We Weren't the Only Ones Who Noticed (Her Achievement) | [node:field-byline] | Healthcare Blogs Skip to content Skip to navigation

We Weren't the Only Ones Who Noticed (Her Achievement)

August 14, 2008
by Mark Hagland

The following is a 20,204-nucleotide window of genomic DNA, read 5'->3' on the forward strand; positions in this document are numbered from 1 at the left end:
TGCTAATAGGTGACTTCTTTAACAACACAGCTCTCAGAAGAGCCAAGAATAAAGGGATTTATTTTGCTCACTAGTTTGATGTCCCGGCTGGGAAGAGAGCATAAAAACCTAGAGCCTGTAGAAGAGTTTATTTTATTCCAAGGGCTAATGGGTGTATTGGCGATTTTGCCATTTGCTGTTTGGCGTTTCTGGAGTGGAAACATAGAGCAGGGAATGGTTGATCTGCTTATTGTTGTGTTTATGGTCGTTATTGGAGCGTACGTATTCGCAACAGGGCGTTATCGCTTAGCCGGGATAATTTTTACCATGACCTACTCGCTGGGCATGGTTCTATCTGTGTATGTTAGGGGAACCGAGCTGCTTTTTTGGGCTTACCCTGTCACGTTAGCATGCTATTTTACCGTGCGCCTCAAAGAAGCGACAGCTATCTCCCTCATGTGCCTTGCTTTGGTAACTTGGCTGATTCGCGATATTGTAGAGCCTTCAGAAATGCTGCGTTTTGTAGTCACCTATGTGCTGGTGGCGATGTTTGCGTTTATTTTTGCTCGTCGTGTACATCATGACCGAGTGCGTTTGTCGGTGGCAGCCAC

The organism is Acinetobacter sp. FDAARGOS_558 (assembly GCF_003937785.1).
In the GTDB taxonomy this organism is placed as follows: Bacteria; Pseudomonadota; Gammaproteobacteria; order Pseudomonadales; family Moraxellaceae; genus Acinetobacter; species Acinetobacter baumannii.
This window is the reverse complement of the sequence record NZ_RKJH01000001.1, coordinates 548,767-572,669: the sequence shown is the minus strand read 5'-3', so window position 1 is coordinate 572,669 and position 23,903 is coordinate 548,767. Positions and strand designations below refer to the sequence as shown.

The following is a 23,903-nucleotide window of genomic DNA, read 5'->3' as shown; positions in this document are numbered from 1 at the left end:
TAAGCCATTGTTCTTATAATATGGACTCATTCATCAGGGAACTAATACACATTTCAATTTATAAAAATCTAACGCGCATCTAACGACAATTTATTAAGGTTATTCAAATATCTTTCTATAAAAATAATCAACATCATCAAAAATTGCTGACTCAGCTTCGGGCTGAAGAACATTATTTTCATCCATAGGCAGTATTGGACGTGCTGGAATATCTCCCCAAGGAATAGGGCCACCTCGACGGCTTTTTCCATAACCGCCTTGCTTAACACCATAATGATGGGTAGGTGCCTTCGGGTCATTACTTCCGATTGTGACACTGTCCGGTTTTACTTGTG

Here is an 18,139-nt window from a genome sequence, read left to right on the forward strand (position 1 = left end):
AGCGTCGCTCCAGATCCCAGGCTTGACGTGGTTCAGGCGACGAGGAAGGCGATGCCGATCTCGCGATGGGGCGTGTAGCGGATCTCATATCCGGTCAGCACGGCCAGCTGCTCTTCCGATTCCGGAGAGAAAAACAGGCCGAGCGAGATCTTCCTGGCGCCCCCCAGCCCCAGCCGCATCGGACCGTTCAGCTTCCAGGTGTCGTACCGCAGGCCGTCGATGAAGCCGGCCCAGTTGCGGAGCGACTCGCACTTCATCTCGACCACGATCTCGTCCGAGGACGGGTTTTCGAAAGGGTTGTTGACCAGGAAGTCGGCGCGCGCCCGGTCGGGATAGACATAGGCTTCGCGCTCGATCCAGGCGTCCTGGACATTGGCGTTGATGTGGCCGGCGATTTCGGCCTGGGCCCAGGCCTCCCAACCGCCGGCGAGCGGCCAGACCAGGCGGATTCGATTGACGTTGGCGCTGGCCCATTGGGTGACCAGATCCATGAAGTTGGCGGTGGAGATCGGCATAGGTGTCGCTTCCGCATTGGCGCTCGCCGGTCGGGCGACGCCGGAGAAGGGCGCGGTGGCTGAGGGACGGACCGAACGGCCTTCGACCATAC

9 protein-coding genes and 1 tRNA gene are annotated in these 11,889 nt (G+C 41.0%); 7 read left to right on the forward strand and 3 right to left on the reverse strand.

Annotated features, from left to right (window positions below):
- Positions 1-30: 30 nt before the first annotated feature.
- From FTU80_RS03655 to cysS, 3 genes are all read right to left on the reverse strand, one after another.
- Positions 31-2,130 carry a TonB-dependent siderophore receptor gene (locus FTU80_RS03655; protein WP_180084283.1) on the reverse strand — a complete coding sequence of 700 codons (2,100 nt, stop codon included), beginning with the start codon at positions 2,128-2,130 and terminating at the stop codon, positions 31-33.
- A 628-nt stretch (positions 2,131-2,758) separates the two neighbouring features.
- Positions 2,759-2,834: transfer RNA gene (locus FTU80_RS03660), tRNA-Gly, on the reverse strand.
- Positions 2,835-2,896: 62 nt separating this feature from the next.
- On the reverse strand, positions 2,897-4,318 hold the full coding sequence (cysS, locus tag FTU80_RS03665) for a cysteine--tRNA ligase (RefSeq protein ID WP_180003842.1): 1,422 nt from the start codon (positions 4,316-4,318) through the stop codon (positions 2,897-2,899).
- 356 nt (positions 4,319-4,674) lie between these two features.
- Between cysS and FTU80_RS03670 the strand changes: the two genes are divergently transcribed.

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When we chose the industry-leading folks at Brigham and Women’s Hospital in Boston to grace our cover this month, because of their pioneering work in applying business intelligence tools to clinical care improvement, we weren’t the only ones noticing their caliber of innovation. It turns out that CIO Sue Schade has just been recognized as one of CIO Magazine’s “2008 CIO 100 Winners.” As our cover story points out, Schade has worked very extensively with colleagues Michael Gustafson, M.D., Tejal Gandhi, M.D., and others at the hospital’s Center for Clinical Excellence to vastly and systematically improve patient safety and care quality. CIO recognized Schade’s accomplishments by naming her one of 100 CIOs nationwide, across all industries, deserving of recognition for their accomplishments. The magazine’s editors noted that “Brigham and Women’s Hospital was among the first healthcare organizations to implement the Balanced Scorecard to improve hospital performance, The hospital used SAS Strategic Performance Management for Healthcare to improve health services, patient experience and business management.”